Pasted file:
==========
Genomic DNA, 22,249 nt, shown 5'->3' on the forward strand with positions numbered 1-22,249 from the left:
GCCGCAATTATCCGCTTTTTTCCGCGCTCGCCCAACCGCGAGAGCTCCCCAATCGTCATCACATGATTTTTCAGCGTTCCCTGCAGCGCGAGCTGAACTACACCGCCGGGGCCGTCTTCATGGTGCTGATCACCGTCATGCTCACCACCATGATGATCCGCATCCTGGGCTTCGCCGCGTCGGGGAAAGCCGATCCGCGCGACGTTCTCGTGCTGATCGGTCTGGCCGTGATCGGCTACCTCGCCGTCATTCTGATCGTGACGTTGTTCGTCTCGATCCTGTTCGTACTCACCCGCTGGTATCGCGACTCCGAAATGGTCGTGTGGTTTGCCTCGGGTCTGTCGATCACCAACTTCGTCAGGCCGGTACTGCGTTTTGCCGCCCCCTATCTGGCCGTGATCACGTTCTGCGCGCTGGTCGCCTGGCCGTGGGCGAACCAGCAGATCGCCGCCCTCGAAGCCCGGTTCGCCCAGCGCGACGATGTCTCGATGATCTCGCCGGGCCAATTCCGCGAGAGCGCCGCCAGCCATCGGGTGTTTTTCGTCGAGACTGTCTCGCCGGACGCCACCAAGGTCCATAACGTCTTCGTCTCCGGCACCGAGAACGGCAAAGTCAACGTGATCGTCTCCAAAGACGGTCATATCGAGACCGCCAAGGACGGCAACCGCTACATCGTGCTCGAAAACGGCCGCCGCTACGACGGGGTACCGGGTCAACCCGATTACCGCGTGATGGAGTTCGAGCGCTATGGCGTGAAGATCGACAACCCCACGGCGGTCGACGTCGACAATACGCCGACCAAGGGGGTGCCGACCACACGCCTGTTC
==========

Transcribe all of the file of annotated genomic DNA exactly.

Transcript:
Genomic DNA, 22,249 nt, shown 5'->3' on the forward strand with positions numbered 1-22,249 from the left:
GCCGCAATTATCCGCTTTTTTCCGCGCTCGCCCAACCGCGAGAGCTCCCCAATCGTCATCACATGATTTTTCAGCGTTCCCTGCAGCGCGAGCTGAACTACACCGCCGGGGCCGTCTTCATGGTGCTGATCACCGTCATGCTCACCACCATGATGATCCGCATCCTGGGCTTCGCCGCGTCGGGGAAAGCCGATCCGCGCGACGTTCTCGTGCTGATCGGTCTGGCCGTGATCGGCTACCTCGCCGTCATTCTGATCGTGACGTTGTTCGTCTCGATCCTGTTCGTACTCACCCGCTGGTATCGCGACTCCGAAATGGTCGTGTGGTTTGCCTCGGGTCTGTCGATCACCAACTTCGTCAGGCCGGTACTGCGTTTTGCCGCCCCCTATCTGGCCGTGATCACGTTCTGCGCGCTGGTCGCCTGGCCGTGGGCGAACCAGCAGATCGCCGCCCTCGAAGCCCGGTTCGCCCAGCGCGACGATGTCTCGATGATCTCGCCGGGCCAATTCCGCGAGAGCGCCGCCAGCCATCGGGTGTTTTTCGTCGAGACTGTCTCGCCGGACGCCACCAAGGTCCATAACGTCTTCGTCTCCGGCACCGAGAACGGCAAAGTCAACGTGATCGTCTCCAAAGACGGTCATATCGAGACCGCCAAGGACGGCAACCGCTACATCGTGCTCGAAAACGGCCGCCGCTACGACGGGGTACCGGGTCAACCCGATTACCGCGTGATGGAGTTCGAGCGCTATGGCGTGAAGATCGACAACCCCACGGCGGTCGACGTCGACAATACGCCGACCAAGGGGGTGCCGACCACACGCCTGTTC